There’s some fascinating news out of Sweden that points to a possible major delay in Virgin Galactic’s long-planned suborbital tourism flights:
Short tourist flights into space are expected to begin launching from northern Sweden in 2012, one of the companies involved in the project said Wednesday.
“We expect that the first tourist flights leaving from the United States will start around 2011 and that Kiruna (in northern Sweden) will be next about a year later, in 2012,” Spacesport Sweden spokeswoman Johanna Bergstroem-Roos told AFP.
The flights will be run by Virgin Galactic, owned by British tycoon Sir Richard Branson, which will first send paying customers around 110 kilometres (70 miles) above the earth from New Mexico in the United States.
Virgin Galactic officials had been predicting commercial SpaceShipTwo flights by the end of this year. But if this AFP report is correct, the schedule will slip until at least early 2011.
There has been no official confirmation from Virgin Galactic, but it does track with what another source told me earlier this week. It would not be surprising to see the program slip. The WhiteKnightTwo carrier aircraft has gone through only two test flights thus far. SpaceShipTwo has not flown at all; it will not make its public debut until the Oshkosh air show at the end of July.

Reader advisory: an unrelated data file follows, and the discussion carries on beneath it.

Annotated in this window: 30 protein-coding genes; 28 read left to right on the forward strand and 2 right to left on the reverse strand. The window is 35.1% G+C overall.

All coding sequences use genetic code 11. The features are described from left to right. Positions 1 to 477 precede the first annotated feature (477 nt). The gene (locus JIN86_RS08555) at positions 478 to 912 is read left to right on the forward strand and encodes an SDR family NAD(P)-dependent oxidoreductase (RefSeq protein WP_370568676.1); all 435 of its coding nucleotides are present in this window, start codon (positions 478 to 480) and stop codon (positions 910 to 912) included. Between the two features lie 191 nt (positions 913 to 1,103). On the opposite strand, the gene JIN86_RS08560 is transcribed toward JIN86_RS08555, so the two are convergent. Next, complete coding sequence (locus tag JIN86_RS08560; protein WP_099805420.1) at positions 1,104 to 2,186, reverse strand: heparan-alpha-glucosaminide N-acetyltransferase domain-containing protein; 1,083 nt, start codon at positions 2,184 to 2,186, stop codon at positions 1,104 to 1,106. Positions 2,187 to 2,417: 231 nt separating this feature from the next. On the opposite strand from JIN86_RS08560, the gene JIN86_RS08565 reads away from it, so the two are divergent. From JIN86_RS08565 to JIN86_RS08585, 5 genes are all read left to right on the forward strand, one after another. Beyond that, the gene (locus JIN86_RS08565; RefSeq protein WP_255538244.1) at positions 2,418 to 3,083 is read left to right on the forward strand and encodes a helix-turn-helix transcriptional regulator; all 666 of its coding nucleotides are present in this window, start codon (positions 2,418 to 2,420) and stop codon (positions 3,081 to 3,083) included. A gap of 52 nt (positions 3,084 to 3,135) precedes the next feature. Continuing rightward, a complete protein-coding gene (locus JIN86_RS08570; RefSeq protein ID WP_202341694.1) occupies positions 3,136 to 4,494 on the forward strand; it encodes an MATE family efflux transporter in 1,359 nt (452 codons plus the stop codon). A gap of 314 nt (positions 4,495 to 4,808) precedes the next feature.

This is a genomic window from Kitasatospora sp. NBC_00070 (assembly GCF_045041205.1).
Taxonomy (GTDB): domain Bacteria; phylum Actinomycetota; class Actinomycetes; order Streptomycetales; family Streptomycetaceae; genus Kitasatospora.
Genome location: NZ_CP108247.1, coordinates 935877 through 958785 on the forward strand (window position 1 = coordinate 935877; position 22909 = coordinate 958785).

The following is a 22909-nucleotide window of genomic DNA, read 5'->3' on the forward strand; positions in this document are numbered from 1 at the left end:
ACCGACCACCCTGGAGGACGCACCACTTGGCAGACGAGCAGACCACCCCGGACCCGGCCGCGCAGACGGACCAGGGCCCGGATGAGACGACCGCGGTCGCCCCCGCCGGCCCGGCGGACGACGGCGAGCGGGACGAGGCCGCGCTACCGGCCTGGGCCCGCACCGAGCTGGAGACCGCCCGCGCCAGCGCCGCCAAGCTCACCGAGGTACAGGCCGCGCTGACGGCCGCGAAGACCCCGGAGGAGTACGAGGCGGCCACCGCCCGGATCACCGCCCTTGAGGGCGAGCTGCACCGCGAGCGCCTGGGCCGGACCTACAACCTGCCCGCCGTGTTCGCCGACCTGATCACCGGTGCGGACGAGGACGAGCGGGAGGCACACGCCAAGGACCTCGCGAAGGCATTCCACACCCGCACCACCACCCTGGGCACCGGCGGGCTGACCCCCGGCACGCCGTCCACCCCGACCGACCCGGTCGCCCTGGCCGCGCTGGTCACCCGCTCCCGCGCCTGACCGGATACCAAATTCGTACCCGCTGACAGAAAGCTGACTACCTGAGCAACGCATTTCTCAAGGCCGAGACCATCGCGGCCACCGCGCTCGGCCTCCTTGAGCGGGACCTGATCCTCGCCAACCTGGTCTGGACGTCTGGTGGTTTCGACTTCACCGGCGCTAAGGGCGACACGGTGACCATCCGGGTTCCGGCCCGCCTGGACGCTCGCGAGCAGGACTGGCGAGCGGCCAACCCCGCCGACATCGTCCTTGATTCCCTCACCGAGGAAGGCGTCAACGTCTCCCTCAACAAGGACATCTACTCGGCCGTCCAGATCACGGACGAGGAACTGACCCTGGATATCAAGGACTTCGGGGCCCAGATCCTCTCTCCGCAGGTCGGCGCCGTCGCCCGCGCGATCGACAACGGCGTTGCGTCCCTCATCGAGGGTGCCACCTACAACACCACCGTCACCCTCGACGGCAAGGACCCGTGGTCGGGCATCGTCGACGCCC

A July 2007 explosion at the Scaled Composites’ facility in Mojave, Calif., resulted in a major delay in the construction of SpaceShipTwo. Designer Burt Rutan said they did no work on the spaceship for a year while the investigated the cause of the blast, which killed three workers and injured three others.
SpaceShipTwo and its carrier aircraft are much larger than the prototypes that builder Scaled Composites first flew into space nearly five years ago. SpaceShipOne was about the same size as the X-1 plane that Chuck Yeager broke the sound barrier in back in 1947. It had a cramped cockpit
with seats for a pilot and two passengers (although it never flew any passengers).
SpaceShipTwo is twice as large and can carry two pilots and six passengers. The business jet-sized vehicle will enable tourists to float around in the cabin during a five-minute period of weightlessness. This is a far cry from the cramped confines of the ship’s experimental predecessor.
We’ll see what happens. But, it looks like the world’s elite millionauts-to-be will stay grounded for a bit longer.